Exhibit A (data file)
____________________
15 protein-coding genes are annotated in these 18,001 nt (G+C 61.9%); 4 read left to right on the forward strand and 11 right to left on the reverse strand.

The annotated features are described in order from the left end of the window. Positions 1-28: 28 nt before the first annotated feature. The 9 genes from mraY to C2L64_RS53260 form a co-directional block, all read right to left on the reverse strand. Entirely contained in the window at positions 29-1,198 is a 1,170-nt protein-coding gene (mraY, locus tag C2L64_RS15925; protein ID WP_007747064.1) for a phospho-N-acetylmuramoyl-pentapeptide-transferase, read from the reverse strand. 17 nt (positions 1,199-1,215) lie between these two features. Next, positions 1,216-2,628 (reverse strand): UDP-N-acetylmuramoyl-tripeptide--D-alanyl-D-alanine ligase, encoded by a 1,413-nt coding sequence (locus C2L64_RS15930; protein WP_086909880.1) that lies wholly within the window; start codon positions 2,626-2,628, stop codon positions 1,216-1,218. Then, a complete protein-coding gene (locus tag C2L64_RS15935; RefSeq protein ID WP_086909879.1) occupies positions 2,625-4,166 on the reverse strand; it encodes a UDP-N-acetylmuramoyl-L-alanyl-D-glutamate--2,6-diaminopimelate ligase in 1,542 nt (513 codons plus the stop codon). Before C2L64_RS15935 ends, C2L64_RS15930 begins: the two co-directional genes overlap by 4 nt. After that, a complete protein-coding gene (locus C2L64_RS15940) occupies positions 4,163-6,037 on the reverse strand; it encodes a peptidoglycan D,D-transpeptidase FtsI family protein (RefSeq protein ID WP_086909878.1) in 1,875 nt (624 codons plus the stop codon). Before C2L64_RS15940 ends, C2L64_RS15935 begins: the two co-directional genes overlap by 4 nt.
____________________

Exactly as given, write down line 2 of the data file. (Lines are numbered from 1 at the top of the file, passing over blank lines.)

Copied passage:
The annotated features are described in order from the left end of the window. Positions 1-28: 28 nt before the first annotated feature. The 9 genes from mraY to C2L64_RS53260 form a co-directional block, all read right to left on the reverse strand. Entirely contained in the window at positions 29-1,198 is a 1,170-nt protein-coding gene (mraY, locus tag C2L64_RS15925; protein ID WP_007747064.1) for a phospho-N-acetylmuramoyl-pentapeptide-transferase, read from the reverse strand. 17 nt (positions 1,199-1,215) lie between these two features. Next, positions 1,216-2,628 (reverse strand): UDP-N-acetylmuramoyl-tripeptide--D-alanyl-D-alanine ligase, encoded by a 1,413-nt coding sequence (locus C2L64_RS15930; protein WP_086909880.1) that lies wholly within the window; start codon positions 2,626-2,628, stop codon positions 1,216-1,218. Then, a complete protein-coding gene (locus tag C2L64_RS15935; RefSeq protein ID WP_086909879.1) occupies positions 2,625-4,166 on the reverse strand; it encodes a UDP-N-acetylmuramoyl-L-alanyl-D-glutamate--2,6-diaminopimelate ligase in 1,542 nt (513 codons plus the stop codon). Before C2L64_RS15935 ends, C2L64_RS15930 begins: the two co-directional genes overlap by 4 nt. After that, a complete protein-coding gene (locus C2L64_RS15940) occupies positions 4,163-6,037 on the reverse strand; it encodes a peptidoglycan D,D-transpeptidase FtsI family protein (RefSeq protein ID WP_086909878.1) in 1,875 nt (624 codons plus the stop codon). Before C2L64_RS15940 ends, C2L64_RS15935 begins: the two co-directional genes overlap by 4 nt.